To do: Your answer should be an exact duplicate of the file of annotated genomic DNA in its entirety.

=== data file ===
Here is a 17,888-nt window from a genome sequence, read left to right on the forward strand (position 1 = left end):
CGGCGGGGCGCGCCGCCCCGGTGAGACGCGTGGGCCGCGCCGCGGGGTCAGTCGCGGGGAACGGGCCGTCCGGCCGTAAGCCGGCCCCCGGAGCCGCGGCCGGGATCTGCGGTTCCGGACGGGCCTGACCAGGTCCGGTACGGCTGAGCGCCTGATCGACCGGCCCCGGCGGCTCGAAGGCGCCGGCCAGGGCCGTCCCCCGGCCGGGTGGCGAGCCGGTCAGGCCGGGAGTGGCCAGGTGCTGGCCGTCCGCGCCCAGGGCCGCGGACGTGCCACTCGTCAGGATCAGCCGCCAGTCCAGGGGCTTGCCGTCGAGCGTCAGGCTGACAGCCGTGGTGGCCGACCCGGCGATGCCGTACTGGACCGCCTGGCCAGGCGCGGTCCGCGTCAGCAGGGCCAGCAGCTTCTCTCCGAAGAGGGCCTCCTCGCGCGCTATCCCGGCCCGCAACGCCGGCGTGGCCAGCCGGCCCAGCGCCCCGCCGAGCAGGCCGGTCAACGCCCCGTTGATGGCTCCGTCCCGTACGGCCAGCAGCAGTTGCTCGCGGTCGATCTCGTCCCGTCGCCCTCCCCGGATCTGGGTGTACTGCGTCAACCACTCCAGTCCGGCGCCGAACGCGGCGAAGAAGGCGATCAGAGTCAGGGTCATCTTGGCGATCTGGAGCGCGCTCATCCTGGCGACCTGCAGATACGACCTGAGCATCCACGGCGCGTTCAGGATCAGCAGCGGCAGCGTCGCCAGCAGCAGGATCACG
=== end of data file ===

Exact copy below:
Here is a 17,888-nt window from a genome sequence, read left to right on the forward strand (position 1 = left end):
CGGCGGGGCGCGCCGCCCCGGTGAGACGCGTGGGCCGCGCCGCGGGGTCAGTCGCGGGGAACGGGCCGTCCGGCCGTAAGCCGGCCCCCGGAGCCGCGGCCGGGATCTGCGGTTCCGGACGGGCCTGACCAGGTCCGGTACGGCTGAGCGCCTGATCGACCGGCCCCGGCGGCTCGAAGGCGCCGGCCAGGGCCGTCCCCCGGCCGGGTGGCGAGCCGGTCAGGCCGGGAGTGGCCAGGTGCTGGCCGTCCGCGCCCAGGGCCGCGGACGTGCCACTCGTCAGGATCAGCCGCCAGTCCAGGGGCTTGCCGTCGAGCGTCAGGCTGACAGCCGTGGTGGCCGACCCGGCGATGCCGTACTGGACCGCCTGGCCAGGCGCGGTCCGCGTCAGCAGGGCCAGCAGCTTCTCTCCGAAGAGGGCCTCCTCGCGCGCTATCCCGGCCCGCAACGCCGGCGTGGCCAGCCGGCCCAGCGCCCCGCCGAGCAGGCCGGTCAACGCCCCGTTGATGGCTCCGTCCCGTACGGCCAGCAGCAGTTGCTCGCGGTCGATCTCGTCCCGTCGCCCTCCCCGGATCTGGGTGTACTGCGTCAACCACTCCAGTCCGGCGCCGAACGCGGCGAAGAAGGCGATCAGAGTCAGGGTCATCTTGGCGATCTGGAGCGCGCTCATCCTGGCGACCTGCAGATACGACCTGAGCATCCACGGCGCGTTCAGGATCAGCAGCGGCAGCGTCGCCAGCAGCAGGATCACG